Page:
Sakeliga strongly recommends that businesspersons and other members of the public obtain proper legal advice for their unique situations before trying to confront gaps and illegalities in the lock down regulations.
“No one should break a legitimate regulation. However, the reality is that the ambiguities in the regulations, court rulings, contradictory ministerial pronouncements and economic distress force people into unclear legal positions, whether they intentionally confront regulations or not. Sakeliga therefore emphasises: obtain proper legal advice before trying to challenge or daringly interpret the lock down regulations, so that you understand the risks of your actions to yourself, your staff, and customers and clients.”
So says Piet le Roux, CEO of Sakeliga, in light of wide-spread economic distress and the credibility crisis of the regulations, lack of communication from government, and ongoing legal uncertainties.
“An example of regulatory confusion is the implications of the Liberty Fighters Network case (LFN case). It is true that court rulings on this mean that the government only has until July 14th, 2020 to correct certain regulations, including unlawful criminalisation clauses. One interpretation of the verdict – which our legal advice states is not correct – would be that the criminalisation of certain alcohol and cigarette sales cannot lead to prosecution. Sakeliga warns against this interpretation. We have been provided with legal advice that any action in violation of the regulations – whether criminal or not – could have legal consequences, including for example arrest in the case of refusal to execute police instructions.”
On 7 July 2020, Sakeliga wrote to ministers Nkosazana Dlamini-Zuma and Bheki Cele, asking them to address the uncertainty following judgments in the LFN case. Sakeliga requested that they 1) instruct the SAPS that no arrests for violations of certain lock down regulations relevant to the LFN case may take place; and 2) disclose those new standing instructions in the public interest.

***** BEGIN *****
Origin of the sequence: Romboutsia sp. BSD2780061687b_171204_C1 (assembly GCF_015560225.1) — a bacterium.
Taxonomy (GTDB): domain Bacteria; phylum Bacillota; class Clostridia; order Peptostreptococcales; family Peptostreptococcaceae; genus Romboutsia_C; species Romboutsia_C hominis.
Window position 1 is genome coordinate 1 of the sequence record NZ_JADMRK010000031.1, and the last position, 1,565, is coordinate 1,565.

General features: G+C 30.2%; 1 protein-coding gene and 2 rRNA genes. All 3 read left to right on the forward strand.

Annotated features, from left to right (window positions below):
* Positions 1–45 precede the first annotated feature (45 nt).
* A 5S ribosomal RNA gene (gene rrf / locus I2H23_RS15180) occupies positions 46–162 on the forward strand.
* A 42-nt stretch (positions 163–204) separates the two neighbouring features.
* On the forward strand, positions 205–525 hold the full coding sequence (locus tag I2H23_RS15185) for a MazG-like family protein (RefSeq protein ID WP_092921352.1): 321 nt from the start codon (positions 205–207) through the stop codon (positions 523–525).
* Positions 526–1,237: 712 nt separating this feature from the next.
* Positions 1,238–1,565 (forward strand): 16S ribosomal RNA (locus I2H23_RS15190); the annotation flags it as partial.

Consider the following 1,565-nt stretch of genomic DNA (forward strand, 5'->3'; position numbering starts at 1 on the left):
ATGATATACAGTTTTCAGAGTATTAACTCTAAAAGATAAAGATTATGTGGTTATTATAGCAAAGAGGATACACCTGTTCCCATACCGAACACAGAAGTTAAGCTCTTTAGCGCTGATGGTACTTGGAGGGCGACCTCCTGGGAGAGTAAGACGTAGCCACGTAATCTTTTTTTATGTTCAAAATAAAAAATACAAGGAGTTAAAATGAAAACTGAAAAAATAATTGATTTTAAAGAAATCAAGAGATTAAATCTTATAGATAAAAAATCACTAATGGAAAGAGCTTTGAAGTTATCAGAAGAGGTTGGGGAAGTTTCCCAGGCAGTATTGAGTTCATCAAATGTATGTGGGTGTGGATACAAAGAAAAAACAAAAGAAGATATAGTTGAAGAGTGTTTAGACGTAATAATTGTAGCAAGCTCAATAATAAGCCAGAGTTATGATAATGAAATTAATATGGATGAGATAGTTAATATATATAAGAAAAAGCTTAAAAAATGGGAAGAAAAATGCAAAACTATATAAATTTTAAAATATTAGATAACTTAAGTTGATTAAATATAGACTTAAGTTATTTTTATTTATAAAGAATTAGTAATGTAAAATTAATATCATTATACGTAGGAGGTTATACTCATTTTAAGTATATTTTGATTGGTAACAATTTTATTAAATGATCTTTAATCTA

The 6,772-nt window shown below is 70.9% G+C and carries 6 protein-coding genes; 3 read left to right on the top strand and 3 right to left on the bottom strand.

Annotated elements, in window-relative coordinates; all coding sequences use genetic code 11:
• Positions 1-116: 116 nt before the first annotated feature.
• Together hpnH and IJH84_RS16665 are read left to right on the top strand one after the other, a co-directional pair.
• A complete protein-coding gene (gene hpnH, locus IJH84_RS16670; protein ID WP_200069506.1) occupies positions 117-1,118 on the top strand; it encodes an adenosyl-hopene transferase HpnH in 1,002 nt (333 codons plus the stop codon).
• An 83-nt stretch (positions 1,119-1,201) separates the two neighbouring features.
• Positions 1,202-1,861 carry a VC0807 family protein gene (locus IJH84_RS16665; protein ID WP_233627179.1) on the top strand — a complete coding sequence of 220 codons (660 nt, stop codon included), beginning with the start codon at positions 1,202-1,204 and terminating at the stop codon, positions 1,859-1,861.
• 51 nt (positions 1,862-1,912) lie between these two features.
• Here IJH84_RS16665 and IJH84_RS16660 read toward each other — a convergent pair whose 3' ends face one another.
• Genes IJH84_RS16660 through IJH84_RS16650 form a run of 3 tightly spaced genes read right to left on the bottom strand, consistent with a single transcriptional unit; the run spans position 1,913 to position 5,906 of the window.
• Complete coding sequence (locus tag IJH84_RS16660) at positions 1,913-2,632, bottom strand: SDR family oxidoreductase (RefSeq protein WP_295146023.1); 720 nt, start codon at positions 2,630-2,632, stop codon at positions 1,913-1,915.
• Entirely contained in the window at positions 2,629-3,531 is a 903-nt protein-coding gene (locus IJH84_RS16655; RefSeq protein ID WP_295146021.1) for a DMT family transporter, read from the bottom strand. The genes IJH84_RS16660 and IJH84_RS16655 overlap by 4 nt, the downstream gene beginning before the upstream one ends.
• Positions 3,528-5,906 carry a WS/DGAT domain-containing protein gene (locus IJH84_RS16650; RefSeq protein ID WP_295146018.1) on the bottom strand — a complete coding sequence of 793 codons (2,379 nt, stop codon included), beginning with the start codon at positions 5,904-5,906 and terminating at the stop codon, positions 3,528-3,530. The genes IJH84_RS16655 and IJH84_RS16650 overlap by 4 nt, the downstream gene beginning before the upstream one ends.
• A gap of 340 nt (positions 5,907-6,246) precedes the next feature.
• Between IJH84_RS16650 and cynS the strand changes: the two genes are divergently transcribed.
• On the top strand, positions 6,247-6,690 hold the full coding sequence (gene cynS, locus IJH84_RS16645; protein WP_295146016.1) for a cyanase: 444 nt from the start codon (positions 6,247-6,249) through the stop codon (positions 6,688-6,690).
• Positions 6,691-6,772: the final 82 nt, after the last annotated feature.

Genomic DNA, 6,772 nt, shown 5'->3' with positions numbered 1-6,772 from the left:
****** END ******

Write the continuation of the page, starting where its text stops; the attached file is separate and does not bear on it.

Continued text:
“We emphasise: many of the lock down regulations are unconstitutional and unreasonable. The actions of some ministers during this Covid-19 period were even harmful, disgraceful and petty, despite efforts by others to protect public health in good faith. The unnecessary economic damage of the lock down, which could have been approached very differently, creates an acute challenge for people wanting to put food on the table. Given these factors, it is understandable that people would want to challenge the regulations, but it should not be done without careful consideration of personal legal positions and without personal legal advice.”
Sakeliga once again calls on ministers Dlamini-Zuma and Cele to clarify their standing instructions to the SAPS as well as to correct the various lock down regulations that have been found unconstitutional.